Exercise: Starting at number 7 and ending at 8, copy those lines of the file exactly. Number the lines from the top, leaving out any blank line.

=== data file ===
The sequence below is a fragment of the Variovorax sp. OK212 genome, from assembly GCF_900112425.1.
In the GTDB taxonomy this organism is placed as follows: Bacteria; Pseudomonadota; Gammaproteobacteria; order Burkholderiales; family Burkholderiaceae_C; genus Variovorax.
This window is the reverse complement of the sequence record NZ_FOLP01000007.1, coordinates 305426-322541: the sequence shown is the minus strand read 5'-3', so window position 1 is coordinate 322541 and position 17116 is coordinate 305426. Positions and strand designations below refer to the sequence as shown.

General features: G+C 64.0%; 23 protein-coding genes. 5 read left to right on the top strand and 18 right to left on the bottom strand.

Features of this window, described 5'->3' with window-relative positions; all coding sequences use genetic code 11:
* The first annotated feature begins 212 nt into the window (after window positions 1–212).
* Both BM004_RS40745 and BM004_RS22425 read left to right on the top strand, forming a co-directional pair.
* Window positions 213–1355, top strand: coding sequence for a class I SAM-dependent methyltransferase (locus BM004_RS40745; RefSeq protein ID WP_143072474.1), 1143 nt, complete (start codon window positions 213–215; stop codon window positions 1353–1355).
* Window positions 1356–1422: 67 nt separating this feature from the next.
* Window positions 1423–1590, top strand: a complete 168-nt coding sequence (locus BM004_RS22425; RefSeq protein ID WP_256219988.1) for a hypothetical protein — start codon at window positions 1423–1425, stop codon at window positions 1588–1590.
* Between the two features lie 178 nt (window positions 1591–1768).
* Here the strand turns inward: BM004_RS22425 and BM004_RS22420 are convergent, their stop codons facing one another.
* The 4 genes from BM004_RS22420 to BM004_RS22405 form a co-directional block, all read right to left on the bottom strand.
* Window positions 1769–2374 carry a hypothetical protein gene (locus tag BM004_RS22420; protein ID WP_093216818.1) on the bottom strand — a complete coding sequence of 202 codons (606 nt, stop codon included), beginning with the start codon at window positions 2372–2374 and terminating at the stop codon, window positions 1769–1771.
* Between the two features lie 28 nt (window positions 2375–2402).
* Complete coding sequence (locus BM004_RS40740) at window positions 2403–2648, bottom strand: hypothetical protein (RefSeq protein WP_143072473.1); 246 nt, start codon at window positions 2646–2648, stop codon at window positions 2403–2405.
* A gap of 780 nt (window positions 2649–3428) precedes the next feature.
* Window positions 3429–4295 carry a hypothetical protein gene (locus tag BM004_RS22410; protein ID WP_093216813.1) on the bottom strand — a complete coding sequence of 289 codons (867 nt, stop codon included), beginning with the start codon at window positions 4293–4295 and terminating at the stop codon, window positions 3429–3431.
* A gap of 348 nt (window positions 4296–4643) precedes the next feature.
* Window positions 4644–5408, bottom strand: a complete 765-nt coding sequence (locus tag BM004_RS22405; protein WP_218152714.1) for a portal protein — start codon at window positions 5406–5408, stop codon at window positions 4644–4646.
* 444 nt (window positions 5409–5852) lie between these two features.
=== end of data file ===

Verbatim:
* Both BM004_RS40745 and BM004_RS22425 read left to right on the top strand, forming a co-directional pair.
* Window positions 213–1355, top strand: coding sequence for a class I SAM-dependent methyltransferase (locus BM004_RS40745; RefSeq protein ID WP_143072474.1), 1143 nt, complete (start codon window positions 213–215; stop codon window positions 1353–1355).